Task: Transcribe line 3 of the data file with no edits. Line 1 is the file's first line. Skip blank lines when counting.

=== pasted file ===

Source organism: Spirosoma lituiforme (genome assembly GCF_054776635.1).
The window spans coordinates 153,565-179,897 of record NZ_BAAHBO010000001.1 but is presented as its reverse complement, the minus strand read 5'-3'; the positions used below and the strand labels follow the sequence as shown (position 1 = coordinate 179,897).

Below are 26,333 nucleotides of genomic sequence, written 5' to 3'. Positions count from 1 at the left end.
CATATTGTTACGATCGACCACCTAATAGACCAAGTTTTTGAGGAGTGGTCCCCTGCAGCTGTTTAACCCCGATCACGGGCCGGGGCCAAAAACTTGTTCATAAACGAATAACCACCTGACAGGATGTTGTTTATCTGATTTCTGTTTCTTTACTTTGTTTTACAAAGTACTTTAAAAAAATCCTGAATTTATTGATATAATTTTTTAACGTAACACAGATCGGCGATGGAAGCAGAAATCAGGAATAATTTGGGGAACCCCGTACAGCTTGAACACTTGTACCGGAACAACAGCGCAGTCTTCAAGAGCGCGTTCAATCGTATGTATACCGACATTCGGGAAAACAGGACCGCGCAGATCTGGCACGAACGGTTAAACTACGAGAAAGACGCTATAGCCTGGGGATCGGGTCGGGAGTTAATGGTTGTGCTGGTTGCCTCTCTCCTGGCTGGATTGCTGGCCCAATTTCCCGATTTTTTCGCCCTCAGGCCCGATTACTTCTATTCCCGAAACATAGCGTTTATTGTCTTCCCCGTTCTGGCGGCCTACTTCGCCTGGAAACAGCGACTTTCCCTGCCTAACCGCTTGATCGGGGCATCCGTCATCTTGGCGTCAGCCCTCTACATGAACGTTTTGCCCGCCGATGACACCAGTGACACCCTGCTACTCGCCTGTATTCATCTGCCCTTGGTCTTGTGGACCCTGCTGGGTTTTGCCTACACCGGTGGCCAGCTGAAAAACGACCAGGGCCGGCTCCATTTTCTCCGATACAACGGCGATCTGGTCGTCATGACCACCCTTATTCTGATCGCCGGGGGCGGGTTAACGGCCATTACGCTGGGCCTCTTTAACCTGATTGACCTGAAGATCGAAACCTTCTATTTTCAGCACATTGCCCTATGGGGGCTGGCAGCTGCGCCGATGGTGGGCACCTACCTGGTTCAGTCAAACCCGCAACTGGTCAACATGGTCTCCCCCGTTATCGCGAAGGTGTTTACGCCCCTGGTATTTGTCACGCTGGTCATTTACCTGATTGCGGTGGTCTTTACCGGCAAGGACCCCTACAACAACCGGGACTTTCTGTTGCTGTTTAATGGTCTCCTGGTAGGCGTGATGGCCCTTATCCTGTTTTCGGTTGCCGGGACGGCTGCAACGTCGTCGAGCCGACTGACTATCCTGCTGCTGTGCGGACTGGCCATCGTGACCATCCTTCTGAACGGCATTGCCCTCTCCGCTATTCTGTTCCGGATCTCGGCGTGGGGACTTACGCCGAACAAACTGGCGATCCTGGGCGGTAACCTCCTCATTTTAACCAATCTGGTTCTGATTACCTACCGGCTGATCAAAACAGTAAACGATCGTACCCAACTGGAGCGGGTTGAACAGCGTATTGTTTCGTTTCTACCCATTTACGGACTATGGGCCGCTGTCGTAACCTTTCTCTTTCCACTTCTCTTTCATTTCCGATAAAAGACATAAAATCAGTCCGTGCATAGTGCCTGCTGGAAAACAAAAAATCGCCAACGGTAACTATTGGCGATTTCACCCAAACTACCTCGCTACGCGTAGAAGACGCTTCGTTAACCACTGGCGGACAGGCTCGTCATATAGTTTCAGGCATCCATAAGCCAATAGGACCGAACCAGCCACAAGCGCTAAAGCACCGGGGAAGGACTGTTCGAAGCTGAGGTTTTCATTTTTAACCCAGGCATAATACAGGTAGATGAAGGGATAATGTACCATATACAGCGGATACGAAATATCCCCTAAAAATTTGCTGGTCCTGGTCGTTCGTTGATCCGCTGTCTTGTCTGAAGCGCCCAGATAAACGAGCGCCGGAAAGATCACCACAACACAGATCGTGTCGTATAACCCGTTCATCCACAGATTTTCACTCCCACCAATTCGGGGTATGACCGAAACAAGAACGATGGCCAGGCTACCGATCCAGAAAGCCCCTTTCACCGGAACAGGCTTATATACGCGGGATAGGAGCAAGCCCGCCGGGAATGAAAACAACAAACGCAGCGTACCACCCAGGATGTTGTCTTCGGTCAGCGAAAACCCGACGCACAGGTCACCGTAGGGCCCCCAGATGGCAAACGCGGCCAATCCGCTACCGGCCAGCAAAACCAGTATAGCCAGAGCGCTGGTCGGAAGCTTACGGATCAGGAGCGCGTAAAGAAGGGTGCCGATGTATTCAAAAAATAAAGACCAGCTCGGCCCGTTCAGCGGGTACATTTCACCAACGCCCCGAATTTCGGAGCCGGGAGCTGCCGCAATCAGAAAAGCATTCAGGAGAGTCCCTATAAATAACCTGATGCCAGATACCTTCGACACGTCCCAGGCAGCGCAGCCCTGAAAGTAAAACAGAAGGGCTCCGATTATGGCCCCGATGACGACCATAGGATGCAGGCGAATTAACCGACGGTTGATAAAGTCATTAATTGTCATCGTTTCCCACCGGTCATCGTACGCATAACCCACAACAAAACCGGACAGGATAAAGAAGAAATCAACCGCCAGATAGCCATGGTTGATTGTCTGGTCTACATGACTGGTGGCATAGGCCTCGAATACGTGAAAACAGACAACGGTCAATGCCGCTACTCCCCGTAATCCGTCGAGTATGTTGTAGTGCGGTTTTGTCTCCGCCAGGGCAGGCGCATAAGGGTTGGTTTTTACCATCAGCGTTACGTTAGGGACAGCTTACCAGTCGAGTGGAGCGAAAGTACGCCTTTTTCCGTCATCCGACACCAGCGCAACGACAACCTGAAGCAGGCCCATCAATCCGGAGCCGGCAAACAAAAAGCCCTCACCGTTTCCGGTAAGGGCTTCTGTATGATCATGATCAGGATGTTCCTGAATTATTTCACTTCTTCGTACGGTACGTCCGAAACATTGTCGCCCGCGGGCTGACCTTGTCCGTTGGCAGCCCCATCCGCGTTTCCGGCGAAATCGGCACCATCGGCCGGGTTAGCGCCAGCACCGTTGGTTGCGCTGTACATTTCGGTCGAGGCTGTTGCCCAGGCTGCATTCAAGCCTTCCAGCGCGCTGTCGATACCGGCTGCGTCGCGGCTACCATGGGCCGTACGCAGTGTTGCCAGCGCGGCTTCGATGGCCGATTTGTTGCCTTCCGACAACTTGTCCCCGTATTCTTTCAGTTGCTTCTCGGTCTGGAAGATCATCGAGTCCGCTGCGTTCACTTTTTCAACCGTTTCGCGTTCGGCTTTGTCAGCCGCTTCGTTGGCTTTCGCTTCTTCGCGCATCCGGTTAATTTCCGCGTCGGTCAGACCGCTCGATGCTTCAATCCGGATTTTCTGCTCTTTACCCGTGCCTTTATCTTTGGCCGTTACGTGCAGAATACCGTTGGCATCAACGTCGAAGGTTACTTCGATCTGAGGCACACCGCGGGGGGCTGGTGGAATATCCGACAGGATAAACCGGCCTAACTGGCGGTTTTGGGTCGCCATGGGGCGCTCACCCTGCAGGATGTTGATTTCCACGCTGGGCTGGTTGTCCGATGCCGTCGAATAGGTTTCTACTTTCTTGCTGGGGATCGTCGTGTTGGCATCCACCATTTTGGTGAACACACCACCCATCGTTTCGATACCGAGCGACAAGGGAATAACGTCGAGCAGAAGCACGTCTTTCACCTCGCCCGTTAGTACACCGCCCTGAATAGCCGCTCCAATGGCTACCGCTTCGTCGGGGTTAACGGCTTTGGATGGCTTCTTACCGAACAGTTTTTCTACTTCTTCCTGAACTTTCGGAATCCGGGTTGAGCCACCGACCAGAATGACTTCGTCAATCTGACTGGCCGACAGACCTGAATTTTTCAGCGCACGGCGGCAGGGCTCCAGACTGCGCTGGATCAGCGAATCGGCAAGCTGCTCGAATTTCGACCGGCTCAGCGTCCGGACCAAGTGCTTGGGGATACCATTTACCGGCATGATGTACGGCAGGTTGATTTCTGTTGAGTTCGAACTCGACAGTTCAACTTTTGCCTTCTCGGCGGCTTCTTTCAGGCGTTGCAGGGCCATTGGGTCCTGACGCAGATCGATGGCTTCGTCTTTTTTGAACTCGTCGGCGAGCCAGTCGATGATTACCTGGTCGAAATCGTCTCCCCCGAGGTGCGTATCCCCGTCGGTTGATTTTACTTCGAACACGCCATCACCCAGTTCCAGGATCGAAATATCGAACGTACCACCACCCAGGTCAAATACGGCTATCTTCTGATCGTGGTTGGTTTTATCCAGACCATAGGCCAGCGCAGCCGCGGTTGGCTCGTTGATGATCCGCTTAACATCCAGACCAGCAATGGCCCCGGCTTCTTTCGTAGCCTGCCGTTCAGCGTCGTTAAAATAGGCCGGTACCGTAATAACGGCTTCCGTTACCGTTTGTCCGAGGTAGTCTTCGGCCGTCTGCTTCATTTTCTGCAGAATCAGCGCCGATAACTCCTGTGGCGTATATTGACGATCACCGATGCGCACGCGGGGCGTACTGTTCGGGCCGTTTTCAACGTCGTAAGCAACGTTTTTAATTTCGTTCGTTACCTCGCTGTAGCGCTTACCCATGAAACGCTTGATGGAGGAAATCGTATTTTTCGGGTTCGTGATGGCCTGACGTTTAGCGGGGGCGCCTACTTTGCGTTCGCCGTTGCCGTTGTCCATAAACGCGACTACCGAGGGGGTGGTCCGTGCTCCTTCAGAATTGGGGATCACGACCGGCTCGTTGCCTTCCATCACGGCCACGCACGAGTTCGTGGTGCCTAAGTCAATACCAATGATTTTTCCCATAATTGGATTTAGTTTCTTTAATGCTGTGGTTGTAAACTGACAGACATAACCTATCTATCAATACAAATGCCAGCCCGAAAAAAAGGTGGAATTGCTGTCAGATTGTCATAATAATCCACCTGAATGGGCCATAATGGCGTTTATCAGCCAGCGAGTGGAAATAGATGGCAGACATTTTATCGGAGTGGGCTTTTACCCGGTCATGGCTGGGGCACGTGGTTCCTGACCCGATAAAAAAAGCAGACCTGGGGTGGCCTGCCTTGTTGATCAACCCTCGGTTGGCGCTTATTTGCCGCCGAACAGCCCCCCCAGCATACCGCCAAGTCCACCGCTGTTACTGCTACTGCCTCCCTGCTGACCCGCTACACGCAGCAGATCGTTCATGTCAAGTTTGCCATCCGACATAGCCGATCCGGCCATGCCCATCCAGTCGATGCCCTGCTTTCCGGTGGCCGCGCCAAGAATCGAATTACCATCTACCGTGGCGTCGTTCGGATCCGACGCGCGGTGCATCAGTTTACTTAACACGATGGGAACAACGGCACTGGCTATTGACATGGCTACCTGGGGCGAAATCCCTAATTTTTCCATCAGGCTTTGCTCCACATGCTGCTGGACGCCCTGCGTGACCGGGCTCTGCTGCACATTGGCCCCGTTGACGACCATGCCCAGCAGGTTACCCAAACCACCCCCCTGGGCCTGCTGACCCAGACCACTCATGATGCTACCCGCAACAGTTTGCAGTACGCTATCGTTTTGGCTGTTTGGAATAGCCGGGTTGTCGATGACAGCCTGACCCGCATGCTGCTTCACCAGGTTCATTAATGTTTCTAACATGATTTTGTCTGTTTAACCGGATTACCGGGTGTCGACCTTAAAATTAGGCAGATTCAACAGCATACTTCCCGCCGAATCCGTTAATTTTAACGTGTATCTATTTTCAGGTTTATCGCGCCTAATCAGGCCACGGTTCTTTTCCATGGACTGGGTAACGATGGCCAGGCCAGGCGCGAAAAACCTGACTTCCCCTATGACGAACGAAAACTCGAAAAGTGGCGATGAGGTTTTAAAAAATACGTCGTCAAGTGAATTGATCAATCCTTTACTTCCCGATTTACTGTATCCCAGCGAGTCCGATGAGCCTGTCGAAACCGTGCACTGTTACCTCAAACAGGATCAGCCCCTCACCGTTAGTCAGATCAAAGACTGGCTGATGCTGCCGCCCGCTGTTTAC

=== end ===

Below are 26,333 nucleotides of genomic sequence, written 5' to 3'. Positions count from 1 at the left end.